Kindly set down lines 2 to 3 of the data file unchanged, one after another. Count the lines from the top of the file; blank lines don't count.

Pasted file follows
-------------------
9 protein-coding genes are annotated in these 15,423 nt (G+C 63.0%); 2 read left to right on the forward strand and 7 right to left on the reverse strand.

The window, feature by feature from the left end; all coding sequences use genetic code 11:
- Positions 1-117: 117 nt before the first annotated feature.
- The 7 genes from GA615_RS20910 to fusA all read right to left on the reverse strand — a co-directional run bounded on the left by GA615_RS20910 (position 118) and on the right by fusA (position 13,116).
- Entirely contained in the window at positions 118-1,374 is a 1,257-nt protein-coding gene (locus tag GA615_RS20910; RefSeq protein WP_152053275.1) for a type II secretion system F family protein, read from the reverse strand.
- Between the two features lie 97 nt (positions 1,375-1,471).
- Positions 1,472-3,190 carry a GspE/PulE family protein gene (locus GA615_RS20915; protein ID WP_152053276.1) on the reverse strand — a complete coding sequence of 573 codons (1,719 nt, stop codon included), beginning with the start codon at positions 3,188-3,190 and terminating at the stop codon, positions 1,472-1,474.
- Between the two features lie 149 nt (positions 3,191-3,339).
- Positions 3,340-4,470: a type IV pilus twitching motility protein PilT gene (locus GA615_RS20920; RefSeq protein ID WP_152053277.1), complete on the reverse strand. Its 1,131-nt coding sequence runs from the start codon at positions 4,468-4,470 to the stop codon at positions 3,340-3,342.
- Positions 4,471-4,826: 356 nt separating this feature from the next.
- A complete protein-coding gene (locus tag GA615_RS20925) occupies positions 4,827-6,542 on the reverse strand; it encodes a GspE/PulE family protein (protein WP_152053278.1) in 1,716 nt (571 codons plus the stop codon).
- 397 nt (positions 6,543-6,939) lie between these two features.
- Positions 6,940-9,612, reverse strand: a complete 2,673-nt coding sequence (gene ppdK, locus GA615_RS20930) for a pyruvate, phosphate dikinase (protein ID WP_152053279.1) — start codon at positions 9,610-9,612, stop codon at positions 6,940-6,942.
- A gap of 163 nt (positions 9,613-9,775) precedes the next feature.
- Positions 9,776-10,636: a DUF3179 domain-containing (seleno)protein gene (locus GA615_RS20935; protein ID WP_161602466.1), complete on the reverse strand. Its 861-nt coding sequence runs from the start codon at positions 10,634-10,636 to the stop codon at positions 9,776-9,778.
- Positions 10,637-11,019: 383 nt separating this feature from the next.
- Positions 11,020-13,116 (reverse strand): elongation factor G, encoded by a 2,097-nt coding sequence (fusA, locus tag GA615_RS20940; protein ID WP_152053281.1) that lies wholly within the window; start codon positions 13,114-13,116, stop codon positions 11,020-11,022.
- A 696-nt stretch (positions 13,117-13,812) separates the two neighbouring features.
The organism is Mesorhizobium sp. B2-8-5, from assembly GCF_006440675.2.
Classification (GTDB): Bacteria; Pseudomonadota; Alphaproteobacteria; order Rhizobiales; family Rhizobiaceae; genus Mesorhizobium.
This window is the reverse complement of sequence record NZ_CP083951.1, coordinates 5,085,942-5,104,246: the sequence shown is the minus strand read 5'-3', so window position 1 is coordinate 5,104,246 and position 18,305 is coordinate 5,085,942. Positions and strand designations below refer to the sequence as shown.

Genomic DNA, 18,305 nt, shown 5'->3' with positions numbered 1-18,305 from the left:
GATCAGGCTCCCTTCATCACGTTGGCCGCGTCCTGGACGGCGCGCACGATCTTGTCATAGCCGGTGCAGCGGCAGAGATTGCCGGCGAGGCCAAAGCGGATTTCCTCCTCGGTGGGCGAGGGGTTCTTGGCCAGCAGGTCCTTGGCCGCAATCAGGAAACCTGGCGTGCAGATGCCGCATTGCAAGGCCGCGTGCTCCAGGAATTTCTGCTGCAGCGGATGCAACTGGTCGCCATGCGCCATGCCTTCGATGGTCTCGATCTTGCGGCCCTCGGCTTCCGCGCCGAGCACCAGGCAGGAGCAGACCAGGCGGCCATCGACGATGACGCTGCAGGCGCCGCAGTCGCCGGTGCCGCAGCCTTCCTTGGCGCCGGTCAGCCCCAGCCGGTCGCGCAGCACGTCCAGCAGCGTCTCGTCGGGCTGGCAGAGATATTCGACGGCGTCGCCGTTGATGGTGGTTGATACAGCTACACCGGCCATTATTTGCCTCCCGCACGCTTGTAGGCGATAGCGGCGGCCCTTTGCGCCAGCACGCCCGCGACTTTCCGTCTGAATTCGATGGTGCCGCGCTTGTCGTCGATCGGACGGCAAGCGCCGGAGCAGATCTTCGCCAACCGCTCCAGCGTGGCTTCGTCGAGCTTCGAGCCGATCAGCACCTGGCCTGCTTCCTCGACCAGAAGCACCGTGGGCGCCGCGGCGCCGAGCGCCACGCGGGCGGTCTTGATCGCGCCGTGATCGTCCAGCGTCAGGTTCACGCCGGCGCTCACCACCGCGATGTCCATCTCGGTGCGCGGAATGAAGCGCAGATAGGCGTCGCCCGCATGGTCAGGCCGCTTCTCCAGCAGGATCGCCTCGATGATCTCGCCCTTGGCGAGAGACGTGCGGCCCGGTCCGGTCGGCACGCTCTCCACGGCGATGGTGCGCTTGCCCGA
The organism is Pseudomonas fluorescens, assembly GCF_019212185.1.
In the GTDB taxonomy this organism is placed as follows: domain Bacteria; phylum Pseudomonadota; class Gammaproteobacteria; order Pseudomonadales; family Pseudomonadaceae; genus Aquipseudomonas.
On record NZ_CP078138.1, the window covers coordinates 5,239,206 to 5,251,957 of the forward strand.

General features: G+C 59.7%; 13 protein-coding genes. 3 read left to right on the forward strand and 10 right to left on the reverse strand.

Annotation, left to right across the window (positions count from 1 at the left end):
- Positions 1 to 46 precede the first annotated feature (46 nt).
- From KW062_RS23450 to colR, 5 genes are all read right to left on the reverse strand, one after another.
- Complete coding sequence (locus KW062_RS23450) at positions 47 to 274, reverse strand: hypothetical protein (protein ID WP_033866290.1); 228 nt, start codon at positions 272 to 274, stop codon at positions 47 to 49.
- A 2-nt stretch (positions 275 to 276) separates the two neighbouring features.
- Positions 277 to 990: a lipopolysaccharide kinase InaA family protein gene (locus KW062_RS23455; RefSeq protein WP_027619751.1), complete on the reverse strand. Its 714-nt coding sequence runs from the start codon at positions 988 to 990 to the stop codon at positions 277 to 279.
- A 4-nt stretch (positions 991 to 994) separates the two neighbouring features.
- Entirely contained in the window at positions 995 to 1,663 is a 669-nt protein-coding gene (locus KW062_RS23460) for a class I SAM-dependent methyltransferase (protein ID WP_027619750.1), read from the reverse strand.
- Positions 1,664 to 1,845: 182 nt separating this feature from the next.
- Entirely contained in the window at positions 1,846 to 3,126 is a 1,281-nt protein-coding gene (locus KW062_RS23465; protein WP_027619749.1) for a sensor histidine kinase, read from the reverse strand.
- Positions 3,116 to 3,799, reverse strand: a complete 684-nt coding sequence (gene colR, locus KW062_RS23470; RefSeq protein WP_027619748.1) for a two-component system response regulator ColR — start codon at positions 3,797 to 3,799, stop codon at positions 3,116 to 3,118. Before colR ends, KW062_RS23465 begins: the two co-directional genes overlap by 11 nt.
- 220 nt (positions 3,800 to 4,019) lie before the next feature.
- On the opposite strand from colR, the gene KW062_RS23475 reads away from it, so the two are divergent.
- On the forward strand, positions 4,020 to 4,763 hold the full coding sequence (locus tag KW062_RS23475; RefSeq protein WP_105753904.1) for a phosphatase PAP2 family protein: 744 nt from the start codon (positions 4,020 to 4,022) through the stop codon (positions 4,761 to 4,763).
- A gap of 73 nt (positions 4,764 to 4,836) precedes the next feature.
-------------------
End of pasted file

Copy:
The window, feature by feature from the left end; all coding sequences use genetic code 11:
- Positions 1-117: 117 nt before the first annotated feature.